What the March Fed statement says:
With inflation concerns in the background, today’s Federal Open Market Committee announced the first increase in the federal funds rate, to a range of ¼ to ½ percent. Today’s rise comes nearly two years to the day after the Fed cut rates to zero and began its final purchases of Treasuries and mortgage-backed securities to help ease the market’s functioning as the coronavirus pandemic spread around the world. Today’s increase in the federal funds rate follows the end of its asset purchase program earlier this month.
The Fed worked to ensure that today’s announcement would not come as a surprise. Although as late as mid-December market expectations suggested better than even the odds of no increase at that March meeting, since then a reassessment has been underway. The acceleration of asset reduction by the Fed in December and the language in its public statements emphasizing above-target inflation and progress against labor market targets prepared markets for increases. rate. In fact, for a brief period in mid-February, investors braced for a bigger half-percentage-point hike today, but amid uncertainty surrounding the impact of the conflict in Ukraine, the Fed pursued a more modest take-off.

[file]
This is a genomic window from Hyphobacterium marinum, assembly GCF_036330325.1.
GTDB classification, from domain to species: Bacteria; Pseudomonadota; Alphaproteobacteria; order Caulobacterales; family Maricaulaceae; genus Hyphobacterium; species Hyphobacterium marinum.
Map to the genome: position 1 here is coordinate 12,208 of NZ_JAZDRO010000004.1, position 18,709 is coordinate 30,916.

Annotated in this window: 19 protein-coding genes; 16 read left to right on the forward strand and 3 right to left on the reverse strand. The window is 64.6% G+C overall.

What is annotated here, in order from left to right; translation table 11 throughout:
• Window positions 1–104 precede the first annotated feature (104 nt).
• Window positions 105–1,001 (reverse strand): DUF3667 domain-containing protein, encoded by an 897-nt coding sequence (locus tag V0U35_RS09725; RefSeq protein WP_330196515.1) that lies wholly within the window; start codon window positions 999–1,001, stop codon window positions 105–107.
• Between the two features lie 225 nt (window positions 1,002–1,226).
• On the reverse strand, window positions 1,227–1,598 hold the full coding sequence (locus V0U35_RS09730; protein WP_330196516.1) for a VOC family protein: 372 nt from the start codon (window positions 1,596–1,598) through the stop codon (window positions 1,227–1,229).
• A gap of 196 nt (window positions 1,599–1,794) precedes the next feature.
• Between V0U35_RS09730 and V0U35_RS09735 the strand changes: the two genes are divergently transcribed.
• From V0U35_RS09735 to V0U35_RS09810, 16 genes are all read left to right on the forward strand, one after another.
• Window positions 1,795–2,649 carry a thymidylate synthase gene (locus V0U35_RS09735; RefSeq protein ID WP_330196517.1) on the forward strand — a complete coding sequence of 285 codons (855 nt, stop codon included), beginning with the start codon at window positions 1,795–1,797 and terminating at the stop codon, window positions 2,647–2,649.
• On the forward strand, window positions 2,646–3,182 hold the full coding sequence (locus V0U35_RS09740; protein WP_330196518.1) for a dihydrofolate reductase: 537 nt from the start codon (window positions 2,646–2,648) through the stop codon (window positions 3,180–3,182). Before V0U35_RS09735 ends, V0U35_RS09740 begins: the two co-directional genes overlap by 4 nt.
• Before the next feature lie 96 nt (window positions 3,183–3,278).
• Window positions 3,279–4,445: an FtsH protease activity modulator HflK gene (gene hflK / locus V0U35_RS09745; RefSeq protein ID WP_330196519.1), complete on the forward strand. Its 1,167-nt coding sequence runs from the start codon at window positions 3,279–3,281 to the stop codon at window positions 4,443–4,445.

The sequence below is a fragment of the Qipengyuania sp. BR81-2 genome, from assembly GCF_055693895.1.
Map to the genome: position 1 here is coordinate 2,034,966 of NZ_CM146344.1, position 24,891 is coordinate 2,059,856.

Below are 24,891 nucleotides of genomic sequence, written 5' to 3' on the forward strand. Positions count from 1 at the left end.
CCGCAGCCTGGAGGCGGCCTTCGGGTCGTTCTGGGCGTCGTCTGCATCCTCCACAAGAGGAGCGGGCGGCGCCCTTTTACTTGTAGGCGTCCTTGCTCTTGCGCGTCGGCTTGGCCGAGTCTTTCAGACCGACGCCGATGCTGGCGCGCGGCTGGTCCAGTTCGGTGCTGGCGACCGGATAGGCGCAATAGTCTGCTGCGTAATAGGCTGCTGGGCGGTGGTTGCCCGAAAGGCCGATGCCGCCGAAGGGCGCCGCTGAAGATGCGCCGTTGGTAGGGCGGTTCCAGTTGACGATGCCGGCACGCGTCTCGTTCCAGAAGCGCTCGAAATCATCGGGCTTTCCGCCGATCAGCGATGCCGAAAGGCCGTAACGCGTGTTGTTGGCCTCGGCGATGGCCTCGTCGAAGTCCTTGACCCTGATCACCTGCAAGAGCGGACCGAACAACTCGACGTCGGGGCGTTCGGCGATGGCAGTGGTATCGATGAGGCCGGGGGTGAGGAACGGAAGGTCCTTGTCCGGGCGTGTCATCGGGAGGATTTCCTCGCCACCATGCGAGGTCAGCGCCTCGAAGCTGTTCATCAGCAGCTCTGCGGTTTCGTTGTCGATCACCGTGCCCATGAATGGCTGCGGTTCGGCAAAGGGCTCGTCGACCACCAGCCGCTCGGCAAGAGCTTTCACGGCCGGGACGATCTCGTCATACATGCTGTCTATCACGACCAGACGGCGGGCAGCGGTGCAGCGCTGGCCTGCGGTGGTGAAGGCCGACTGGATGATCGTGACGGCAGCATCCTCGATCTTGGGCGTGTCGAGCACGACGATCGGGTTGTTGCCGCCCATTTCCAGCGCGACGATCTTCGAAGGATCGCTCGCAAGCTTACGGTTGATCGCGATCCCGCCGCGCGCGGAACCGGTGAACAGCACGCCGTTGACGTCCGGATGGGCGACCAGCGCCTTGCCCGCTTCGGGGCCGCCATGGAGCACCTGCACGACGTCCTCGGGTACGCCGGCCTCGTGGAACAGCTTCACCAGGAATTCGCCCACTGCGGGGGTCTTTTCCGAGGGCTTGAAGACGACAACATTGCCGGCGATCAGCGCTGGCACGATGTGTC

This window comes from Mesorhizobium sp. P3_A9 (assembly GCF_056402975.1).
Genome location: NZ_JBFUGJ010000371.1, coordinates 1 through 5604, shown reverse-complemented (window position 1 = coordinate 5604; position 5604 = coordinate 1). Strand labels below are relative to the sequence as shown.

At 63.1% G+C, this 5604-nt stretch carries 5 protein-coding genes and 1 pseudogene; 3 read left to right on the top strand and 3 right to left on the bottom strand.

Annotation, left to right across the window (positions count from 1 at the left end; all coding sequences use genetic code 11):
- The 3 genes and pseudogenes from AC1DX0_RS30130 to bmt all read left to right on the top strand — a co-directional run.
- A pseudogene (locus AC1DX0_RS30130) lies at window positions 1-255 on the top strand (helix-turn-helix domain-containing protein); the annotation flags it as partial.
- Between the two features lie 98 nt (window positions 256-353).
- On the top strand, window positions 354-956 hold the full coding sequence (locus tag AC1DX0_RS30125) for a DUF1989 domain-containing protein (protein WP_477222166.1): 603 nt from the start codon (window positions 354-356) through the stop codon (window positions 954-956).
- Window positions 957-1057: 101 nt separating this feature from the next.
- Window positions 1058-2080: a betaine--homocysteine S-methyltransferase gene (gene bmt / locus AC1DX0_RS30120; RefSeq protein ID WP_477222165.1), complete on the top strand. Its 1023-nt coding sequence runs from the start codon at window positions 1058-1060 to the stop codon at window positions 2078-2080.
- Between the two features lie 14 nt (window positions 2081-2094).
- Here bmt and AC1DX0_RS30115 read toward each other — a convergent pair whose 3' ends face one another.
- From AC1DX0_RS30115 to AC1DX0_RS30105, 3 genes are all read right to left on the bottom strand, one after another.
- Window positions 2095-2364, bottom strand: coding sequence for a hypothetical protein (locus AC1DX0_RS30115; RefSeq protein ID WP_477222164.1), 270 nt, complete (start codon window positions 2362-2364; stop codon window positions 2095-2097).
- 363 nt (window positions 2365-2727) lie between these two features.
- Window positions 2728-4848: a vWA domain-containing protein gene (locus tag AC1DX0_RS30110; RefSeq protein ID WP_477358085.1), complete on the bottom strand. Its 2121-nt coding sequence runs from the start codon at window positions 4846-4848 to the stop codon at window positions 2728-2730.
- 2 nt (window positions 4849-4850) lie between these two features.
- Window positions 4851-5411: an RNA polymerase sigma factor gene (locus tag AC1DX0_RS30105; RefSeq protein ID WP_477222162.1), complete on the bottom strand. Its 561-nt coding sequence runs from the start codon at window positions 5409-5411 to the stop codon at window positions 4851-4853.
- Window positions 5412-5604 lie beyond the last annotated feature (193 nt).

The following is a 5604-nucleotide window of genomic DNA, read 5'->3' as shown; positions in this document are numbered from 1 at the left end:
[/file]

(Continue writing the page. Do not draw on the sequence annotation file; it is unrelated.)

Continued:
It also means mortgage rates have largely adjusted for the first hike, and I don’t expect a spike after the last announcement. Instead, as markets digest the Fed’s updated economic projections, I expect mortgage rates to continue to rise over the coming months, consistent with today’s statement that indicated “appropriate firming in monetary policy stance” and that “the Committee expects to begin reducing its holdings by [assets] at an upcoming meeting. Additionally, there was a dissenting vote, from James Bullard, who preferred a bigger raise of half a percentage point. This is an indication of the desire among the committee to accelerate policy tightening.
Economic projections are little changed, but inflation and the expected political path are both higher: